A few days later on a visit to Goat Island, it was a different story – everyone we spoke to said that the number of crays available outside the reserve at Cape Rodney had diminished noticeably over the holiday period. Having the boat makes it easier to try new places, like the back of Goat Island where we could avoid the crush of people on the beach. We anchored off the point between the caves and were soon heading down the anchor line to bottom out at 23 metres. We swam along to the point where it meets Alphabet Bay and returned the same way having multilevelled up. For those who have not yet done this dive, the sight of the walls of the island towering up above you is sensational, as too are the size of the finger sponges and the variety of fish life. On our first dive we saw a pair of giant boarfish and were surrounded by a large shoal of fully grown kingies at the point of the island. We were just at the point of turning around and following the rocky ridge back up to a shallower depth when the kingies appeared, fascinated by the sight of the pair of us bubble blowers. As our no-deco time diminished rapidly, we hovered, watching, slowly spinning to keep in pace with the fish as they circled around us. Then they left and we started up the wall to keep the dive computers happy. As we came back we passed several large groups of parore and goatfish lurking among the grey sponges and in the kelp. Near the end, the kelp is much more apparent and we found a large yellow moray and an octopus that were using it as cover, presumably while they were stalking someone else. Many visitors to Goat Island stay in a 200 metre area around the beach, rarely venturing further along (too far to lug the chilly bin?), so we went towards the less explored section for our next dive. Several eagle rays were lying between small canyons and on the rocks that make up this site. There was less kelp and the rocks had a very regular shape about them, almost as though they were fallen pillars lying in a street. After a while, we spotted a single pipefish hiding in an upright position in the weeds. We spent some time watching it, observing the action of its mouth as it snapped at small things in the water. Its eyes swivelled a lot as it also watched us, but it must have guessed we weren’t out to eat it as it stayed in the one spot for several minutes before gliding off and blending with the weed elsewhere.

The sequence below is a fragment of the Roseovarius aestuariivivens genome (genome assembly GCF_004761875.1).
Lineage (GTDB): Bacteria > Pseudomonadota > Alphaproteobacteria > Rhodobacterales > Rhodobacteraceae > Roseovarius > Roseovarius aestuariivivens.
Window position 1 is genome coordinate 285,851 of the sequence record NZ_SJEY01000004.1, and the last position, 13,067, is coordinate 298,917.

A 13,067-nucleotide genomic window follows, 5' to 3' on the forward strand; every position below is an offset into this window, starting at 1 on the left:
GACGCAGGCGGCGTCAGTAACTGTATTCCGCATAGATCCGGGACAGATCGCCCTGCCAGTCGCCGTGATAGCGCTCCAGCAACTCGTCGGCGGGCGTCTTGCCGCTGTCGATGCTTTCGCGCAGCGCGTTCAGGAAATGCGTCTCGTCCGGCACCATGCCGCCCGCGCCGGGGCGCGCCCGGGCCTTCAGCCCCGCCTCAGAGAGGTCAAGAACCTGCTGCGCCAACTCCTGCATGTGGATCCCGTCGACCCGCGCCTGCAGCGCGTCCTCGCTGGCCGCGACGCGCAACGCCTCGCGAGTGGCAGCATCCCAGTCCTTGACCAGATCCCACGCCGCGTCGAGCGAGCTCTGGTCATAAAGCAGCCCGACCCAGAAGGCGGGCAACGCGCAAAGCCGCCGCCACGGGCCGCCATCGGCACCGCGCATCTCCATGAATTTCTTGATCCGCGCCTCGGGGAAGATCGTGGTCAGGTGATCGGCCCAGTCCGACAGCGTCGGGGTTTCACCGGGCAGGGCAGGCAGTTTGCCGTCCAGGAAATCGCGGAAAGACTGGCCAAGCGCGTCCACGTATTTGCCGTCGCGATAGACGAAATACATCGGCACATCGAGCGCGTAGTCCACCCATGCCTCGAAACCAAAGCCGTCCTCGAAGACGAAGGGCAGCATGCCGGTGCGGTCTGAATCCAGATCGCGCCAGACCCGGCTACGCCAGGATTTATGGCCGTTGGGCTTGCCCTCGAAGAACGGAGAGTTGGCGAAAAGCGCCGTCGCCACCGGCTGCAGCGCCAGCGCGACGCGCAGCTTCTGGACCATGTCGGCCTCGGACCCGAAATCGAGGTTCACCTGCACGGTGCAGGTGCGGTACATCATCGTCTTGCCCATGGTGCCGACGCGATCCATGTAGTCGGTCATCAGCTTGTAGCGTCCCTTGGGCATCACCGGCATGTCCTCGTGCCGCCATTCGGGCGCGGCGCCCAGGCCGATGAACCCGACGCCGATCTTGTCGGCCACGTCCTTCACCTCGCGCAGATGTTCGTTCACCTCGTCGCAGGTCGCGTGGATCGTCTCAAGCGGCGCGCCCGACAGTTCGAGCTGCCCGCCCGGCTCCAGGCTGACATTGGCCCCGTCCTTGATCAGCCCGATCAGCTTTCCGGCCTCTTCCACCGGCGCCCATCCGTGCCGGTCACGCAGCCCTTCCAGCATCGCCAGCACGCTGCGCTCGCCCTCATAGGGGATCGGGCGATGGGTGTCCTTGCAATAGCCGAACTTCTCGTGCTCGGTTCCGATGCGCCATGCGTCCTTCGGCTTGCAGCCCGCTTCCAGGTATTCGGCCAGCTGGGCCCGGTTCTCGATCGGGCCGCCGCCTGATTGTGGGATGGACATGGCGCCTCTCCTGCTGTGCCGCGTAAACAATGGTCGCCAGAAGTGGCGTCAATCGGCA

I am always amazed at the way the creatures of the sea accept our presence and wonder how a busy street full of people would react if a giant fish appeared and walked around looking at things. I doubt there would be the same calm acceptance!

There is no doubt that the establishment of reserves like those at Hahei and Goat Island have allowed many people to be introduced to the glamours of the sea. As divers, we see it in greater detail than most and to know that these places are out there specifically for us to enjoy makes diving in them a real privilege. If you haven’t been to these two yet, then I would recommend them both as they are a glowing testament to the positives in establishing more.

Divers please note: Over the Christmas period at Goat Island, divers were seen breaking open kina to feed the fish. This is illegal as all life in marine reserves is protected. In addition, several snapper were stabbed to death in the channel area and there has been a bit of poaching going on. When will people realise that marine reserves benefit everyone and may be the only way to ensure the continuation of some species in this overfished world?